London hammer attacker jailed for minimum 18 years
A British judge on Monday handed out a life sentence with a minimum of 18 years in prison for a thief who brutally attacked three sisters from the United Arab Emirates in a London hotel room with a claw hammer.
Drug addict Philip Spence, 33, attacked the tourists as they slept with their children at the four-star Cumberland Hotel on April 6, in an incident that raised concern about the safety of visitors from the Gulf.
Afterwards he made off with iPads, gold jewellery and mobile phones, before dumping the claw hammer near the crime scene.
"You used deliberate and gratuitous violence over what was needed to carry out the robbery," judge Anthony Leonard said as he passed sentence on Spence, who was found guilty of attempted murder last month.
The Emirati sisters -- Ohoud, Khulood and Fatima al-Najja -- were sharing adjoining rooms in the hotel and had left their doors open to allow a fourth sister to return later.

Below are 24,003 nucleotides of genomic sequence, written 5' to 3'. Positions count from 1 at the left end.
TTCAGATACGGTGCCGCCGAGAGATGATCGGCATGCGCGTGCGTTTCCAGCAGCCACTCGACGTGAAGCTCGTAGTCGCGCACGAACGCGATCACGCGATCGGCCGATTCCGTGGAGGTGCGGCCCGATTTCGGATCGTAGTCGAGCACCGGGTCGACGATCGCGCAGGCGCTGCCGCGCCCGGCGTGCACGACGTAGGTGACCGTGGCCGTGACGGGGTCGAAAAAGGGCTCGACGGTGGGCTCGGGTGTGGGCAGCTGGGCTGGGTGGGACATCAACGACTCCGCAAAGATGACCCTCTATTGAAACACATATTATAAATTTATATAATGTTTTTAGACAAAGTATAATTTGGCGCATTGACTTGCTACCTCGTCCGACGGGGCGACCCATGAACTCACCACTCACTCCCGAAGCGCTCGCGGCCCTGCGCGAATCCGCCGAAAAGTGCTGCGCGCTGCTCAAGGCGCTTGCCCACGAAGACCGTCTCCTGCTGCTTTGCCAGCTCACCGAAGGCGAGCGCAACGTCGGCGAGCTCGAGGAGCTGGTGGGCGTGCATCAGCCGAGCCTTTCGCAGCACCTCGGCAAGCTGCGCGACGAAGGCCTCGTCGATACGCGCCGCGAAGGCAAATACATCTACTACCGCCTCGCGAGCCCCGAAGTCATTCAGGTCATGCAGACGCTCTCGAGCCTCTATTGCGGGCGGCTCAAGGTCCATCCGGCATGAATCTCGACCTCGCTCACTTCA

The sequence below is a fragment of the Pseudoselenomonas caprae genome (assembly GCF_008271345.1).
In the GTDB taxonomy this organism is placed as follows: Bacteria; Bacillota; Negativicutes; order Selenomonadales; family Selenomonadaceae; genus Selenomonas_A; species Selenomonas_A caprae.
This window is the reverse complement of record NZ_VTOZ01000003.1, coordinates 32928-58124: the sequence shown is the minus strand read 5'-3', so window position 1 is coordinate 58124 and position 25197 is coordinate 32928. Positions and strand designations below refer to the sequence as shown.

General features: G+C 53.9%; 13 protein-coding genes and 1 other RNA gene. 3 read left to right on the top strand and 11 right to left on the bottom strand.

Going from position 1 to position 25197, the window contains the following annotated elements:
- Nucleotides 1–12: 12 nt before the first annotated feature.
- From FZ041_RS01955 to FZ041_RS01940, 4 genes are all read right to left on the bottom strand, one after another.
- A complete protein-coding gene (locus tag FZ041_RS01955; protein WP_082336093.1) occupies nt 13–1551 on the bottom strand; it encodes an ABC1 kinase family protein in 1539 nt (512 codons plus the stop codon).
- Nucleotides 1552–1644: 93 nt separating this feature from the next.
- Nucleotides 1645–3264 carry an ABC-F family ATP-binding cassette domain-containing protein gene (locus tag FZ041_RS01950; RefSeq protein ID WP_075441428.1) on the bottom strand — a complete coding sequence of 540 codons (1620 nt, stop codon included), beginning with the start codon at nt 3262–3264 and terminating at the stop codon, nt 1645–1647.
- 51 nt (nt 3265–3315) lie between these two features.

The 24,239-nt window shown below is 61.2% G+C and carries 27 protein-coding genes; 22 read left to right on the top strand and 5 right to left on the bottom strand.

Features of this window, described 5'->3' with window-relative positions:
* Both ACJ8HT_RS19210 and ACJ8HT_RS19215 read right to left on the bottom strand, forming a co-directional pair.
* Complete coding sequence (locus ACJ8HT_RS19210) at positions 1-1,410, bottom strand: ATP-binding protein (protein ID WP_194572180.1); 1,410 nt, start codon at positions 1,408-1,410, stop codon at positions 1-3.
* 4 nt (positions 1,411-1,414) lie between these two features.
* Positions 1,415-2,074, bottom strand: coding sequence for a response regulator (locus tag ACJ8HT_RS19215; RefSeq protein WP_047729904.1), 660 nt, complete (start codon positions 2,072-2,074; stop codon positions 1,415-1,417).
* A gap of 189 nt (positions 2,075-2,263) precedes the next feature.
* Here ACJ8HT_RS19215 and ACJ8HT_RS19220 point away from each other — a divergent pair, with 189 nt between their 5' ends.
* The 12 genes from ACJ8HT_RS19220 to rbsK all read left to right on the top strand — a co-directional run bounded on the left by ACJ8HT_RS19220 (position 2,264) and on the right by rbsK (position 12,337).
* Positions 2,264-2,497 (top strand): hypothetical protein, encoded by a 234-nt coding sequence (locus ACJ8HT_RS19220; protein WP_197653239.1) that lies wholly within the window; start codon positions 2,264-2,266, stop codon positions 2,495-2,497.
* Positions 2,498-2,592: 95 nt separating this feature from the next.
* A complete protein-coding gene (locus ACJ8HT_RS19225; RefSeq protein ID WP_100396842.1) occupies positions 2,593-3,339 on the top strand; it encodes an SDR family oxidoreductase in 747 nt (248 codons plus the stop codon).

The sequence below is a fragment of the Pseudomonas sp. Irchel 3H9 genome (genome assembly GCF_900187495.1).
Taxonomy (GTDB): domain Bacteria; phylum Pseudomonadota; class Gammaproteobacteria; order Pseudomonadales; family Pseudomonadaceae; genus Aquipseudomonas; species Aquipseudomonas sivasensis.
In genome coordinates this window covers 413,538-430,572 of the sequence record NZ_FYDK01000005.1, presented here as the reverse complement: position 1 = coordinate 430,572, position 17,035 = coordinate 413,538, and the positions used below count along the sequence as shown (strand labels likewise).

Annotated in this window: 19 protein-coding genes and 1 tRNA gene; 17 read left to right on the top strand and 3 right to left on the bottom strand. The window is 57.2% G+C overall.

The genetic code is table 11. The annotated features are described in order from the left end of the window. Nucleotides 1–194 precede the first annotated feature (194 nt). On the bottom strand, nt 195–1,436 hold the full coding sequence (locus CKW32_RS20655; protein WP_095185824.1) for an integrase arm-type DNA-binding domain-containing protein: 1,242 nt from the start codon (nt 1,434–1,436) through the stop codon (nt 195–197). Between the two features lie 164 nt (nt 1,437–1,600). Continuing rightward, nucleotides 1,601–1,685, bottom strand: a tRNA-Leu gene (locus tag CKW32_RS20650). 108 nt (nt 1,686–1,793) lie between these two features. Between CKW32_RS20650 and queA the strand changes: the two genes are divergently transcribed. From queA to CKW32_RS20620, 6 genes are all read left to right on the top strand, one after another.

Spence crept in and was seen by Khulood shortly before 1:30am, rifling through handbags.
His subsequent sustained and ferocious attack left all three women unconscious.
He hit Ohoud, 34, so hard that her skull split open.
She now has only five percent brain function, has lost one eye and cannot speak.
"It is nothing short of a miracle combined with the finest medical attention that led to Ohoud surviving the attack," the judge said.
Khulood, 37, and Fatima, 31, still require medical treatment for their injuries.
Neofitos "Thomas" Efremi, 57, was also found guilty of conspiracy to commit aggravated burglary and providing Spence with the claw hammer.
He was sentenced to 14 years in jail and was told he would serve half his sentence before being released on license.
A third conspirator, 34-year-old James Moss, pleaded guilty to handling stolen goods and was given a 21-month suspended sentence.
The police have sought to reassure Gulf visitors since the incident, one of a series of attacks on wealthy Emiratis earlier this year.
The UAE foreign ministry earlier warned visitors that Oxford Street, the main shopping thoroughfare, plus the neighbouring areas of Soho and Piccadilly, and Edgware Road -- often considered the heartland of Arab London -- were the "most dangerous areas".
© 2014 AFP